14.Indian Overseas Bank
6 more commercial banks were nationalized in April 1980. These were:
1.    Andhra Bank              
2.    Corporation Bank
3.    New Bank of India
4.    Oriental Bank of Commerce                            
5.    Punjab & Sindh Bank                
6.    Vijaya Bank.
Note: In 1993, New Bank of India got merged with Punjab National Bank.
Meanwhile on the recommendation of M.Narsimhan committee, RRBs (Regional Rural Banks) were formed on Oct 2, 1975.  The objective behind the formation of RRBs was to serve large unserved population of rural areas and promoting financial inclusion.
With a view to meet the specific requirement from the different sector (i.e. agriculture, housing, foreign trade, industry) some apex level banking institutions were also setup like
  • NABARD (est. 1982)
  • EXIM (est. 1982)
  • NHB (est. 1988)
  • SIDBI (est. 1990)
Impact of Nationalisation:
a) Improved efficiency in the Banking system – since the public ‘s confidence got boosted.
b) Sectors such as Agriculture, small and medium industries started getting funds – led to economic growth.
c) Increased penetration of Bank branches in the rural areas.

Phase III
This period saw a remarkable growth in the process of development of banks with the liberalization of economic policiesEven after nationalization and the subsequent regulations that followed, a large portion of masses are untouched by the banking services.
Considering this, in 1991, the Narsimhan committee gave its recommendation i.e. to allow the entry of private sector players into the banking system. Following this RBI gave license to 10 private entities, of which 6 are survived, which are- ICICI, HDFC, Axis Bank, IDBI, Indus, DCB.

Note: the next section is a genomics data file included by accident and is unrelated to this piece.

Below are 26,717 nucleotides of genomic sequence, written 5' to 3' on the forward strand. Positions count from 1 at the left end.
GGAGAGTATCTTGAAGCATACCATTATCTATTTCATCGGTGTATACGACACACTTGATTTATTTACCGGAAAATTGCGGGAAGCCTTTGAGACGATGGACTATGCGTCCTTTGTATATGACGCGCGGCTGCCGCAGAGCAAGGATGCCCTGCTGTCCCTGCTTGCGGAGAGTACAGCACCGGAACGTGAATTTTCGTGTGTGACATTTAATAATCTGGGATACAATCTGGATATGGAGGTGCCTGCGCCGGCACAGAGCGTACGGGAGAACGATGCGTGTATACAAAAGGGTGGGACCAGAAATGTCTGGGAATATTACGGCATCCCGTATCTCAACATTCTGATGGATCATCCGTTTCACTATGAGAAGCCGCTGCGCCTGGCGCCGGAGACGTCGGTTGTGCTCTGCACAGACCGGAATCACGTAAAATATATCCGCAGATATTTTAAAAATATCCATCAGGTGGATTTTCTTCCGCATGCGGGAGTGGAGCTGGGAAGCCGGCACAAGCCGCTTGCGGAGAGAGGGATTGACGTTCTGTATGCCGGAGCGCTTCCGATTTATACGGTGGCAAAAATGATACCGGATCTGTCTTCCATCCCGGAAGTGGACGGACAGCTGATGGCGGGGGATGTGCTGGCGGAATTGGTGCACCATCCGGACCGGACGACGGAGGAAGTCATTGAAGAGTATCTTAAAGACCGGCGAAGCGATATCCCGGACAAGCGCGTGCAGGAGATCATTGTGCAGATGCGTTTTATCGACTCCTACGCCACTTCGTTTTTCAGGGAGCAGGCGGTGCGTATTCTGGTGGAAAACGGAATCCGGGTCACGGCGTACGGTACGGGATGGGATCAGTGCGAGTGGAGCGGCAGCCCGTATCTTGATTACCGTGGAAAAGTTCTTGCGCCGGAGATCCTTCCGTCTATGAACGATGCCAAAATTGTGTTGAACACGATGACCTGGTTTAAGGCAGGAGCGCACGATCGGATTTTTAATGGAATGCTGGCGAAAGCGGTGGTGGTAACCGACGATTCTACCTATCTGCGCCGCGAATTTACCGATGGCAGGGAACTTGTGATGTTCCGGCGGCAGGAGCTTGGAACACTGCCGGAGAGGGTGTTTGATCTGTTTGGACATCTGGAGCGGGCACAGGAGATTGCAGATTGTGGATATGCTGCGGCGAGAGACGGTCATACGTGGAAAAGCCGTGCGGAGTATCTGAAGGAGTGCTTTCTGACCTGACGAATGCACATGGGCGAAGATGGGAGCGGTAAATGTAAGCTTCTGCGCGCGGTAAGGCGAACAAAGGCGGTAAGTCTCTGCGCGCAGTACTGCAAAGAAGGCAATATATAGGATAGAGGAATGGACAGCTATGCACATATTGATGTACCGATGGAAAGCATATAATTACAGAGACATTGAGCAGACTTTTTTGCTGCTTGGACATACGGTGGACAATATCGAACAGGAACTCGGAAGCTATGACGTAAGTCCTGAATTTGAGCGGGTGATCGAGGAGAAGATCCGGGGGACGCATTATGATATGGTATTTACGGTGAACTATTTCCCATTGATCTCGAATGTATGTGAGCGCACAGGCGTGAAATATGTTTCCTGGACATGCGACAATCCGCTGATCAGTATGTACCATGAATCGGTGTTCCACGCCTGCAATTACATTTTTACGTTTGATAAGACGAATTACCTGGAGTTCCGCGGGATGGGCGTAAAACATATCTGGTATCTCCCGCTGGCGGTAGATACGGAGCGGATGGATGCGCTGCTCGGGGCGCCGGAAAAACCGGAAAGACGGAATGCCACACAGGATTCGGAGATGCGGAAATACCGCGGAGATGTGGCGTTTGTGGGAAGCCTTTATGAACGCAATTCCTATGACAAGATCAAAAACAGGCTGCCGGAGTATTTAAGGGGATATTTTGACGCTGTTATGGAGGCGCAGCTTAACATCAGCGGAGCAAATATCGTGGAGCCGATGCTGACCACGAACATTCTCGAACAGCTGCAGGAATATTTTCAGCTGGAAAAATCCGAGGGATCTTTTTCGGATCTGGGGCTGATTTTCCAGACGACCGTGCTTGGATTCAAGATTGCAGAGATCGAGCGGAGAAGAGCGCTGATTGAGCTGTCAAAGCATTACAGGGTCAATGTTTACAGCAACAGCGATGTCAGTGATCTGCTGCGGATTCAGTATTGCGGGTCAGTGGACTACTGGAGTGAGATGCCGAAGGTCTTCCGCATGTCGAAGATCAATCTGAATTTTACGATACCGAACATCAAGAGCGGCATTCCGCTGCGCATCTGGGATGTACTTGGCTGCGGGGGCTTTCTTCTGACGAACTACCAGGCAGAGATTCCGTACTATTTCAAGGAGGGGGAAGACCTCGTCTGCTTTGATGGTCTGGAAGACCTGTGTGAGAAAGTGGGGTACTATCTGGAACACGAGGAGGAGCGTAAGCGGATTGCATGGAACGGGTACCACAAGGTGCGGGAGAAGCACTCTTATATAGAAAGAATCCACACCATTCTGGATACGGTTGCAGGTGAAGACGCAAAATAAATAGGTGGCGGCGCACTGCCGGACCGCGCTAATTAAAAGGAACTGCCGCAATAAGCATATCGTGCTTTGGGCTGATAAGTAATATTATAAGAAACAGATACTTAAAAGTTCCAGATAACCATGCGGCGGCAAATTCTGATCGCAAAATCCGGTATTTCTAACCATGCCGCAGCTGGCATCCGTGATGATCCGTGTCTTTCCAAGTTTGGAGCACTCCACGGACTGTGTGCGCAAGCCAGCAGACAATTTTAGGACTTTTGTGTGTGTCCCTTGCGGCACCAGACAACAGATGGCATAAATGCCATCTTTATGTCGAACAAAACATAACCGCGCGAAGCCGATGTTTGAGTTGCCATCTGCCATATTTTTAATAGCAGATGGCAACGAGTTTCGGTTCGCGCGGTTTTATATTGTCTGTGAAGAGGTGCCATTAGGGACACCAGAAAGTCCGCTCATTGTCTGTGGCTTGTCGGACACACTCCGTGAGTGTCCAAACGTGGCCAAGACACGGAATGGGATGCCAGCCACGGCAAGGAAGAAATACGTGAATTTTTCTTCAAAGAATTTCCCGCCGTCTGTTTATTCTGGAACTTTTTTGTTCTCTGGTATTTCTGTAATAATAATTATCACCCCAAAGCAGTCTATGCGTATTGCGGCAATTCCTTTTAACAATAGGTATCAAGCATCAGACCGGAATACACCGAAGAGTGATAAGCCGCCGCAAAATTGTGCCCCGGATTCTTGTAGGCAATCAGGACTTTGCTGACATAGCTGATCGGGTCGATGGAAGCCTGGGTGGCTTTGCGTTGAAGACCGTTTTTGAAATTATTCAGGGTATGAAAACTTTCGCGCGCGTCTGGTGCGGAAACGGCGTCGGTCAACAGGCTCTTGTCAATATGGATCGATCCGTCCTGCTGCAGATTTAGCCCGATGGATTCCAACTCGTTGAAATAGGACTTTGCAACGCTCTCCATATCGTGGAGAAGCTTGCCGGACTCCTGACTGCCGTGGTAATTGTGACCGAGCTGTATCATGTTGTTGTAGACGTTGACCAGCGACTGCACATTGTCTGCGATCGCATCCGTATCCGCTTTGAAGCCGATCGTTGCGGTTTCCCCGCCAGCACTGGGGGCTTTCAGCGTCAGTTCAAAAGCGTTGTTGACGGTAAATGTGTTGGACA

In 1998, the Narsimhan committee again recommended entry of more private players. As a result RBI gave license to
  • Kotak Mahindra Bank (2003)
  • Yes Bank (2004)
In 2013-14, 3rd round of bank licensing took place. And in 2014 IDFC bank and Bandhan Bank emerged.
In order to further financial inclusion, RBI also proposed to set up 2 kind of banks i.e.Payment Banks and Small Banks.

Some Important Facts:
1. Allahabad Bank, established in 1865 – Allahabad Bank is the oldest Public Sector Bank in India having branches all over India and serving the customers for the last 145 years.
2. Imperial Bank of India was later renamed in 1955 as the State Bank of India.
3. The first Bank of India with Limited Liability to be managed by Indian Board was Oudh Commercial Bank. It was established in 1881 at Faizabad.
4. Punjab National Bank is the first bank purely managed by Indians, which was established in Lahore in 1895.
5. First Truly Swadeshi bank – Central Bank of India is called India’s First Truly Swadeshi bank, which was established in 1911 and wholly owned and managed by Indians.
6.  Union Bank of India was inaugurated by Mahatma Gandhi in 1919.
7. Osborne Smith was the first governor of the Reserve Bank.
8. CD Desmukh was the first Indian to be the governor of Reserve Bank.
9. Savings account system in India was started by Presidency Bank,1833.
10. The first Indian bank to open overseas branch is Bank of India. It established a branch in London in 1946.
11. ICICI Bank was the first Indian bank to provide internet banking facility.
12. Central Bank of India was the first public bank to introduce Credit card.
13. ICICI bank is the first bank to provide mobile ATM.
14. Bank of Baroda has the maximum number of overseas branches.